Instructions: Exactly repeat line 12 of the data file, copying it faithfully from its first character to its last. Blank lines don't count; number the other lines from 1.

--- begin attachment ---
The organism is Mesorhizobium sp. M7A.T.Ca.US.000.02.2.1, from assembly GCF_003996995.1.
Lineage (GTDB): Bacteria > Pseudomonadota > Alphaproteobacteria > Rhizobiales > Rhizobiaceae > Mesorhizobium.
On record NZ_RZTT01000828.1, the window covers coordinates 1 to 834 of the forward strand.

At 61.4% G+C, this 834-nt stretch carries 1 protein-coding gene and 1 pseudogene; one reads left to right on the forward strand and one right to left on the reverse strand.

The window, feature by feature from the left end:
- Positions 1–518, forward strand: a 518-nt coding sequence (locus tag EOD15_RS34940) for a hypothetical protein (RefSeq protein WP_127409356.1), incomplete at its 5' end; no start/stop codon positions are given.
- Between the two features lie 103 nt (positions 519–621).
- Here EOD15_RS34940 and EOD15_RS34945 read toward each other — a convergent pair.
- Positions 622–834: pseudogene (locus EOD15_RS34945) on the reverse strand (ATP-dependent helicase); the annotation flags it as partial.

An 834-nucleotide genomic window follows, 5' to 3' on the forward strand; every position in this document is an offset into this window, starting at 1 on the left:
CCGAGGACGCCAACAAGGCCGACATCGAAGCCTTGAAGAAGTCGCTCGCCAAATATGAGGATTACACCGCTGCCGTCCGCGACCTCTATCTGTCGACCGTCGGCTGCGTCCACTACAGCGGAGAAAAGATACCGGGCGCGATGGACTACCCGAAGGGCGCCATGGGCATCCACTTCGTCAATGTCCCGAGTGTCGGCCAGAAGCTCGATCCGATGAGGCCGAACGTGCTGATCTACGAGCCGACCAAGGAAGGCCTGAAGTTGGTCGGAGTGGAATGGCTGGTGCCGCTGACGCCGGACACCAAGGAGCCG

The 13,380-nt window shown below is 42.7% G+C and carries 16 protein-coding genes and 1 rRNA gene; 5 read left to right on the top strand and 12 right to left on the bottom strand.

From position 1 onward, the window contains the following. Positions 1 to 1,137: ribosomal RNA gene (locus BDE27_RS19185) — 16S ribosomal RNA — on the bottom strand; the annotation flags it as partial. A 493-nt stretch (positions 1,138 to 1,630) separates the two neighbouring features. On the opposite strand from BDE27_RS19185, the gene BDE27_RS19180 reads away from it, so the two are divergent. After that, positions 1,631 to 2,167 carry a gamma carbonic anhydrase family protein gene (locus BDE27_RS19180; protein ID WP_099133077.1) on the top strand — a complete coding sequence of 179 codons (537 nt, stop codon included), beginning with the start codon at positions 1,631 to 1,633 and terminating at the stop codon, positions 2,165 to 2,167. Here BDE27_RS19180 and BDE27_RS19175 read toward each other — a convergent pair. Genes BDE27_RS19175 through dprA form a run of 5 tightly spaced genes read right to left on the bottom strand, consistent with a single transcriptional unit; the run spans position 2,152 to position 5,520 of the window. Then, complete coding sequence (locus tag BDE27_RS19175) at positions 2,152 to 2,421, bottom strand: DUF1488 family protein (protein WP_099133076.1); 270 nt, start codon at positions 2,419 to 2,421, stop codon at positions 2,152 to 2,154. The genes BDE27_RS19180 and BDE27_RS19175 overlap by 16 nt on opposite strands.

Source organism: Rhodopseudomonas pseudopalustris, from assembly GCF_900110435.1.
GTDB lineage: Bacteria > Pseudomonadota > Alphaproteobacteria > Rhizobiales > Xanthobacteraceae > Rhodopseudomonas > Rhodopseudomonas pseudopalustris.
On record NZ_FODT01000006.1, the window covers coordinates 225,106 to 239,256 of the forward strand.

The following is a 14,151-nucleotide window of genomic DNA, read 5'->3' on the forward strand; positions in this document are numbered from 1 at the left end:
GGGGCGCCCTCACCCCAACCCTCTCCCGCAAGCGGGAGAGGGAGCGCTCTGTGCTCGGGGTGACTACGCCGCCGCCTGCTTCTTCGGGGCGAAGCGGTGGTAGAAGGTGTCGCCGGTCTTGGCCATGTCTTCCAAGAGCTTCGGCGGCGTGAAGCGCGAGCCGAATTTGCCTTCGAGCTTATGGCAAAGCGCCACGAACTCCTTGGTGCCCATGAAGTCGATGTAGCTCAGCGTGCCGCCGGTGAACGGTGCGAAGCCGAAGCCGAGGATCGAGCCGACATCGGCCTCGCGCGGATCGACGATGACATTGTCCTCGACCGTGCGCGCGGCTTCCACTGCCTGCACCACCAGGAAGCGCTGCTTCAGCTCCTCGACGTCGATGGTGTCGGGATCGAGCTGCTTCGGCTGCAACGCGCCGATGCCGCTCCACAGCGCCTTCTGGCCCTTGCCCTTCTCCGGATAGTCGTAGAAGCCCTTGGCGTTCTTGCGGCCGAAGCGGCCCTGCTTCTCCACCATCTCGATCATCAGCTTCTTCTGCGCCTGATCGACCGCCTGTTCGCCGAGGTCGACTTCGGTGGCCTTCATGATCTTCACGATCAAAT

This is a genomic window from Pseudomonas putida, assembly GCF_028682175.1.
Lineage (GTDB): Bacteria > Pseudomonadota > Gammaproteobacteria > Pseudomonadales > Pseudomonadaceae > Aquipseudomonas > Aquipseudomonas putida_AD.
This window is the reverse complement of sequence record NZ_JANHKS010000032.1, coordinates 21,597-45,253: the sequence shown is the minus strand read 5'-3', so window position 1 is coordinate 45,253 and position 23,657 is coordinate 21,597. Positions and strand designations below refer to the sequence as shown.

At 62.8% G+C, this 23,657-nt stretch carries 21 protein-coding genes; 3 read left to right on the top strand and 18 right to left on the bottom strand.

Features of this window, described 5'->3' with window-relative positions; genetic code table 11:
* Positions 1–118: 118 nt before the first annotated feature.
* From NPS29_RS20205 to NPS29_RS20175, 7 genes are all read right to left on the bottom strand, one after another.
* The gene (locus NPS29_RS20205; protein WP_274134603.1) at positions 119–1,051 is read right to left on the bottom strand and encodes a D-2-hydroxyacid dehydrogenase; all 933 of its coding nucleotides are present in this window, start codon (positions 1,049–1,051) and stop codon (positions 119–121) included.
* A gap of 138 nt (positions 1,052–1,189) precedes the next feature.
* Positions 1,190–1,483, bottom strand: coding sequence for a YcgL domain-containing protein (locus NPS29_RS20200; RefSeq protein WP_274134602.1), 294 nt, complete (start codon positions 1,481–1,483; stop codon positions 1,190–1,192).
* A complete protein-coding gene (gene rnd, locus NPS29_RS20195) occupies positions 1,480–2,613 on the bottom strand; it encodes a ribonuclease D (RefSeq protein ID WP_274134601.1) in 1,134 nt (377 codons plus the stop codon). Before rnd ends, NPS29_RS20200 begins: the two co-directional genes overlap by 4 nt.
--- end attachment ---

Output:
The 13,380-nt window shown below is 42.7% G+C and carries 16 protein-coding genes and 1 rRNA gene; 5 read left to right on the top strand and 12 right to left on the bottom strand.